[Samba] Issues with FLOCK on NFS Share
chriscox at endlessnow.com
Mon Jul 6 17:33:28 UTC 2020
On 7/6/20 11:00 AM, Rowland penny via samba wrote:
> On 06/07/2020 16:29, Georg.Biberger--- via samba wrote:
>> Get same output with "getent passwd qqeda11" and with "cat /etc/passwd | grep
>> qqeda11:x:79846:65600:Project Account for EDA:/home/qqeda11:/bin/bash
>> When you say it is not supported, do you mean it is not supported by samba, or
>> by what else?
> It isn't supported by Samba.
> the 'passwd' line in /etc/nsswitch.conf is probably something like this:
> passwd: compat winbind
> Though 'compat' might be 'files'
> What this means is search in /etc/passwd for your user, return if found, if not
> found, search via winbind (in AD)
> So if you run 'getent passwd qqeda11' with 'qqeda11' in /etc/passwd, then this
> the user that will be returned and the user in AD will be ignored.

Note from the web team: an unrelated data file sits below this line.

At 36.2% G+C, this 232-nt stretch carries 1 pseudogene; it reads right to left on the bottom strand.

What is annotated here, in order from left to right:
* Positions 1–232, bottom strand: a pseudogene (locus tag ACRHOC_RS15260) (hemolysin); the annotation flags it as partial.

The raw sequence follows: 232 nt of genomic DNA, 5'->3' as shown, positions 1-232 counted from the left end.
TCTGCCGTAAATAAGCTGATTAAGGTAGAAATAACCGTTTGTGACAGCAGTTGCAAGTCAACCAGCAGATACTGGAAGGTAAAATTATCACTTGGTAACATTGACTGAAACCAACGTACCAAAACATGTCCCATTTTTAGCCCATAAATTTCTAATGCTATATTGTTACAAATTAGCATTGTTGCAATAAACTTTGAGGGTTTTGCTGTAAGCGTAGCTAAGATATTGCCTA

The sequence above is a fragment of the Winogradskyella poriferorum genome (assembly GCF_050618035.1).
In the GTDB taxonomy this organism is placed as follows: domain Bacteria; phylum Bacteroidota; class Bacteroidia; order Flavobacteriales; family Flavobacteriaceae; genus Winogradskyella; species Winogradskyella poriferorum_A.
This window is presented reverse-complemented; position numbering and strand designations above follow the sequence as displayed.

> The LOCAL Unix user != the Domain user
IMHO, these discussion are beneficial. "compat" traces back to NIS (mostly), so
usually means a "combo" search of "+/-" style NIS or other allow/deny sources in
addition to /etc/passwd (group, etc.).
This may muddy the waters a bit, but this what I wrote in our ansible module
that creates users.
# IMPORTANT: There are namespaces in Linux (as in most Unix). Therefore,
# it is possible for there to be a local Linux account defined in
# /etc/passwd, /etc/shadow, etc. and a like named account coming in from
# a different namespace source of identity, e.g. samba/winbind.
# nsswitch.conf which is read once by processes that need to know about
# namespaces, can therefore attempt, for example, authentication, against